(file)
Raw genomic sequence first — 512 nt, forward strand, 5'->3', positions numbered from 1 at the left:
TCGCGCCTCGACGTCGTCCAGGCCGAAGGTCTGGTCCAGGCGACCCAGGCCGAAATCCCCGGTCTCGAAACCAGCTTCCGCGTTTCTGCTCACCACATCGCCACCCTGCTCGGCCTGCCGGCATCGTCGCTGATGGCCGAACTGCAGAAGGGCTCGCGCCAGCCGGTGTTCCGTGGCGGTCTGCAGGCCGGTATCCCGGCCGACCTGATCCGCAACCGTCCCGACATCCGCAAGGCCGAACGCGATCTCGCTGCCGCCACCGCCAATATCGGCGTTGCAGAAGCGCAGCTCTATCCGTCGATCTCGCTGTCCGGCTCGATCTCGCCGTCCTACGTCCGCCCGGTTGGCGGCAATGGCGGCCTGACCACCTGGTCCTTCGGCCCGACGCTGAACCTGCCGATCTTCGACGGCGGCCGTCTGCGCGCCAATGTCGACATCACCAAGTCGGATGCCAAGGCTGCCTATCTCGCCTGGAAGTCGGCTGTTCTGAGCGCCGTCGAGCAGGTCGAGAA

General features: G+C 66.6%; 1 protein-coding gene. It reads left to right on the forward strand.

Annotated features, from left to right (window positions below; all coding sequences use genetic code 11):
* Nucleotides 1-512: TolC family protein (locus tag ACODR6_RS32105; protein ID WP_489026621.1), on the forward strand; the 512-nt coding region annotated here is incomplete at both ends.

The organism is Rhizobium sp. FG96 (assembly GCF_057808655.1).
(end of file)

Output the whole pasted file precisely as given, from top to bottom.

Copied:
Raw genomic sequence first — 512 nt, forward strand, 5'->3', positions numbered from 1 at the left:
TCGCGCCTCGACGTCGTCCAGGCCGAAGGTCTGGTCCAGGCGACCCAGGCCGAAATCCCCGGTCTCGAAACCAGCTTCCGCGTTTCTGCTCACCACATCGCCACCCTGCTCGGCCTGCCGGCATCGTCGCTGATGGCCGAACTGCAGAAGGGCTCGCGCCAGCCGGTGTTCCGTGGCGGTCTGCAGGCCGGTATCCCGGCCGACCTGATCCGCAACCGTCCCGACATCCGCAAGGCCGAACGCGATCTCGCTGCCGCCACCGCCAATATCGGCGTTGCAGAAGCGCAGCTCTATCCGTCGATCTCGCTGTCCGGCTCGATCTCGCCGTCCTACGTCCGCCCGGTTGGCGGCAATGGCGGCCTGACCACCTGGTCCTTCGGCCCGACGCTGAACCTGCCGATCTTCGACGGCGGCCGTCTGCGCGCCAATGTCGACATCACCAAGTCGGATGCCAAGGCTGCCTATCTCGCCTGGAAGTCGGCTGTTCTGAGCGCCGTCGAGCAGGTCGAGAA

General features: G+C 66.6%; 1 protein-coding gene. It reads left to right on the forward strand.

Annotated features, from left to right (window positions below; all coding sequences use genetic code 11):
* Nucleotides 1-512: TolC family protein (locus tag ACODR6_RS32105; protein ID WP_489026621.1), on the forward strand; the 512-nt coding region annotated here is incomplete at both ends.

The organism is Rhizobium sp. FG96 (assembly GCF_057808655.1).